Police ready for Helmet LawBy Rhea Ruth V. Rosell
Cebu Daily News
It may have an adverse effect in the campaign to curb crimes perpetrated by motorcycle-riding criminals, police are ready to support the full implementation of the Republic Act (R.A.) 10054 also known as the Helmet Act of 2009.
“We will support in implementing this law,” said Senior Supt. Melvin Ramon Buenafe, chief of the Cebu City Police Office (CCPO) in yesterday’s Talakayan Sa Isyung Pulis (TSIP) forum at the Police Regional Office in Central Visayas (PRO-7).
Although the identities of criminals are concealed by wearing helmets in committing crimes, there are still other ways to identify them, said Buenafe.
Buenafe said extensive checkpoints will be conducted and policemen would request motorists to remove their helmets during checkpoints to identify criminals.
Buenafe said a person’s attire, the motorcycle plate number, and body markings, among others are ways of identifying criminals during checkpoints.
Buenafe said he will submit a proposal to the Police Coordinating and Advisory Council (PCAC) for a city ordinance that will only require motorists to wear a half-faced helmet instead of a full-faced helmet.
Senior Supt. Noel Gillamac, chief of the Mandaue City Police Office (MCPO), said the Helmet Law is an “obstacle” in identifying criminals.
But Gillamac said he doesn’t see any reason not to solve crimes once the Helmet Law is implemented starting Aug. 1.
Gillamac is urging the public to be vigilant in identifying criminals.
Gillamac said the basic features of a person like the height is one way of identifying criminals.
Supt. Jonathan Abella of the Lapu-Lapu City Police Office (LLCPO) said the Helmet Law is intended for the “safety” of drivers but not for the “security” measures in identifying criminals.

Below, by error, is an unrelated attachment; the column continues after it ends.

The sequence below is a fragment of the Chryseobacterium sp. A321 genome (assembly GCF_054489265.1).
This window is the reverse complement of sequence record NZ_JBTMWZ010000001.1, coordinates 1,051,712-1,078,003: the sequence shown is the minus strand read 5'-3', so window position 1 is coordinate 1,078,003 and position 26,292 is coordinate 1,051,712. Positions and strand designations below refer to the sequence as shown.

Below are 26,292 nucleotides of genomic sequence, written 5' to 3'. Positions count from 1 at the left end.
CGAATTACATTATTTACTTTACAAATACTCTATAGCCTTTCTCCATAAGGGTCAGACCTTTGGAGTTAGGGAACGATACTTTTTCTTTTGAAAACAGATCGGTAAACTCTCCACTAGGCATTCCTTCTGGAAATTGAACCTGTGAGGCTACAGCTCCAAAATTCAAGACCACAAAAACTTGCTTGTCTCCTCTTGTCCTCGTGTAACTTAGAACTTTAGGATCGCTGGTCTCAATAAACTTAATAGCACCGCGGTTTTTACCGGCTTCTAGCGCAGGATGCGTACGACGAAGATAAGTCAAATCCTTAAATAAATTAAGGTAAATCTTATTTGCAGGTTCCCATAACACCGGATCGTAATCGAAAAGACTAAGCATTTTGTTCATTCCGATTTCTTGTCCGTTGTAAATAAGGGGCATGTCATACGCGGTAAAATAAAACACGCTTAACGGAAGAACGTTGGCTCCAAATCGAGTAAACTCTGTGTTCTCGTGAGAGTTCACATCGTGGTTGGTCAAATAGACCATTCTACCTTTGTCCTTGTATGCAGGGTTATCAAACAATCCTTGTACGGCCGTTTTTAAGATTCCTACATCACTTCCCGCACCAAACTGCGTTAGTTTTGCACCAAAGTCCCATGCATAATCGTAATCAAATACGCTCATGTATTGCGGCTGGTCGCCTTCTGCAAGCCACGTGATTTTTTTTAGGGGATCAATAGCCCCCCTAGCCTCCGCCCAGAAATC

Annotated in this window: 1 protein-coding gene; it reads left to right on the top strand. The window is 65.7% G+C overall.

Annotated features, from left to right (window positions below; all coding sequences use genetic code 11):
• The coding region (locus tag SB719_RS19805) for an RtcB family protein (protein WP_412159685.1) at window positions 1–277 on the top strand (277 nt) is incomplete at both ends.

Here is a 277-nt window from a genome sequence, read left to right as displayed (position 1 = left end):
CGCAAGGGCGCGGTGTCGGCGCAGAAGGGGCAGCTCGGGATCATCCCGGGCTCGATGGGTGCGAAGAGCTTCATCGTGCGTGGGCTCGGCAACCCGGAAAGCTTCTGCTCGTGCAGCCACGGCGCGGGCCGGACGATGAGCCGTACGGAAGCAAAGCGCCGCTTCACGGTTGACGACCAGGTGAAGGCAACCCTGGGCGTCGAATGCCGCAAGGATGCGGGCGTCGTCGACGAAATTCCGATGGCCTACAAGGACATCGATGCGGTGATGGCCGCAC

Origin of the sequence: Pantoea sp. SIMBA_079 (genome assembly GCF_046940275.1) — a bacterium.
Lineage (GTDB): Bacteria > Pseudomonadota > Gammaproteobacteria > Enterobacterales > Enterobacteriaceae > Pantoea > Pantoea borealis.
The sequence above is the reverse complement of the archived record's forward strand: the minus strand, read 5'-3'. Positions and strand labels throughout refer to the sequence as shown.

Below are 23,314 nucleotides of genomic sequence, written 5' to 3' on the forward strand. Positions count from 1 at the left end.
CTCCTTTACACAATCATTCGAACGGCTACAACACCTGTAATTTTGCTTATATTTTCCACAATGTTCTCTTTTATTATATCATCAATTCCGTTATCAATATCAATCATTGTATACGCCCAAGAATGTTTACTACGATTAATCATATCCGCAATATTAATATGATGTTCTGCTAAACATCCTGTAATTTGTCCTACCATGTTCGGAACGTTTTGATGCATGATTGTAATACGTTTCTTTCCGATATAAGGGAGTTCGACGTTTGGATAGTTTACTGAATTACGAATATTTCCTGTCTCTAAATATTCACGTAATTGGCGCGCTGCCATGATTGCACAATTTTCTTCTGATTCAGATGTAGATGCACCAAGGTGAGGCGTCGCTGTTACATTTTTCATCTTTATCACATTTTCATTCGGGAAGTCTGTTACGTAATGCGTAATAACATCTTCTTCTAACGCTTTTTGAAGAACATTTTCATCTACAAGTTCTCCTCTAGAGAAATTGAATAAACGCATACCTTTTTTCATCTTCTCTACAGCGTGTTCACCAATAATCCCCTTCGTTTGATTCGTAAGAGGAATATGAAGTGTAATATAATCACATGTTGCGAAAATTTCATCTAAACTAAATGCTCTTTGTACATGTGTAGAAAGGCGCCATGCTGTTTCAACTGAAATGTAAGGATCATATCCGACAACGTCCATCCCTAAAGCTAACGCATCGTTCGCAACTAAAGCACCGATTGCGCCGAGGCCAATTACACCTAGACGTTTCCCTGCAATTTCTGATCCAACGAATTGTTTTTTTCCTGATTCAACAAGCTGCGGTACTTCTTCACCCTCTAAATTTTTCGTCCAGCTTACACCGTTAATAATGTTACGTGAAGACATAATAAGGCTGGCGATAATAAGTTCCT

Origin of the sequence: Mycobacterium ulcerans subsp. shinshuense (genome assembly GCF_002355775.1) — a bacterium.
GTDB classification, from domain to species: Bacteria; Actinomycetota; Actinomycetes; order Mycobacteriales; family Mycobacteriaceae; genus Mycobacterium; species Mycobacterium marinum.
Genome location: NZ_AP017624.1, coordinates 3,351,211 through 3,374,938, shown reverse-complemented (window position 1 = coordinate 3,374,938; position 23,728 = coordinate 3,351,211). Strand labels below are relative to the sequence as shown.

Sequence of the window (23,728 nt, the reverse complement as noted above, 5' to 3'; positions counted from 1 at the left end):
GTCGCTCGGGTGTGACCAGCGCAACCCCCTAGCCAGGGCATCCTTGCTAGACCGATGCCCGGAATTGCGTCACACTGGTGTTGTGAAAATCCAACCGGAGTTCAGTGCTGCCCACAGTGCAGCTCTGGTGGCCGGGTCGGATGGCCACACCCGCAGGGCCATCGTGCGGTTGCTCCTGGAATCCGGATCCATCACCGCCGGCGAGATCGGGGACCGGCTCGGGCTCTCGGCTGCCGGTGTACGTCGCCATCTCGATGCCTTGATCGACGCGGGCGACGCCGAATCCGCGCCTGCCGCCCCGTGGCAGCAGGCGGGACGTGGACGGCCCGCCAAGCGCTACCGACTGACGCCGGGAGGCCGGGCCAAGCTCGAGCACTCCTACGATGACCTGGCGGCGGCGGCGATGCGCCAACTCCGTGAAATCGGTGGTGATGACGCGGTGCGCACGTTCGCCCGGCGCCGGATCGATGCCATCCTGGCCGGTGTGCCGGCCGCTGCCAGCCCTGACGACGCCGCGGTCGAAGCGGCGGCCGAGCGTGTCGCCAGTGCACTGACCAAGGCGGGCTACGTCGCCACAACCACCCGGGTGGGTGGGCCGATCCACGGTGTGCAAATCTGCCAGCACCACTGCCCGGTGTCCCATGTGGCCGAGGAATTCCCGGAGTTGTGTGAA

Supt. Audie Villacin, chief of the Regional Intelligence and Detective Management Division (RIDMD) of PRO-7, said there are 301 suspects (motorcycle-riding criminals) recorded in Central Visayas from January to May this year.
Villacin said 265 remain at large while 32 were arrested.
Villacin said the Cebu City police recorded the highest crime incidents involving motorcycle-riding criminals followed by the Cebu Provincial Police Office (CPPO).
Supt. Pablo Labra II, deputy chief of the Regional Intelligence Division of PRO-7, said there were five incidents of motorcycle-riding criminals recorded from June 18 to 24 in Bohol, Cebu City, Mandaue City and Negros Islands.
Labra said the Police Integrated Patrol System is a big help in apprehending motorcycle-riding criminals.
Lawyer Zandro Ronnie Oriol, spokesperson of the National Police Commission, said the Philippine National Police (PNP) can request the Department of Trade and Industry to change the design of the helmet to easily identify motorcycle-riding criminals.
“We can recommend a change in specification (of the helmet),” said Senior Supt. Orlando Ualat, chief of the Regional Directorial Staff of PRO-7.
Oriol said it was not stated in the law that the PNP cannot request a change of helmet design to easily identify motorcycle-riding criminals.
Ualat said a technical working group (TWG) will be organized to work on the proposal.
“We will do some study and propose. Hopefully, we will be the first region to initiate (the change in helmet design),” Ualat said.
The Helmet Act of 2009 strictly requires motorcycle riders (drivers and passengers) to wear crash helmets which should pass quality standards set by the Department of Trade and Industry (DTI).
Violators will be fined P1,000 for the first offense; P3,000, second offense; P5,000, third offense; and P10,000 and confiscation of driver’s license for the fourth and succeeding violations.
Helmet manufacturers, importers or distributors which will not comply with the law will be fined from P10,000 to P20,000.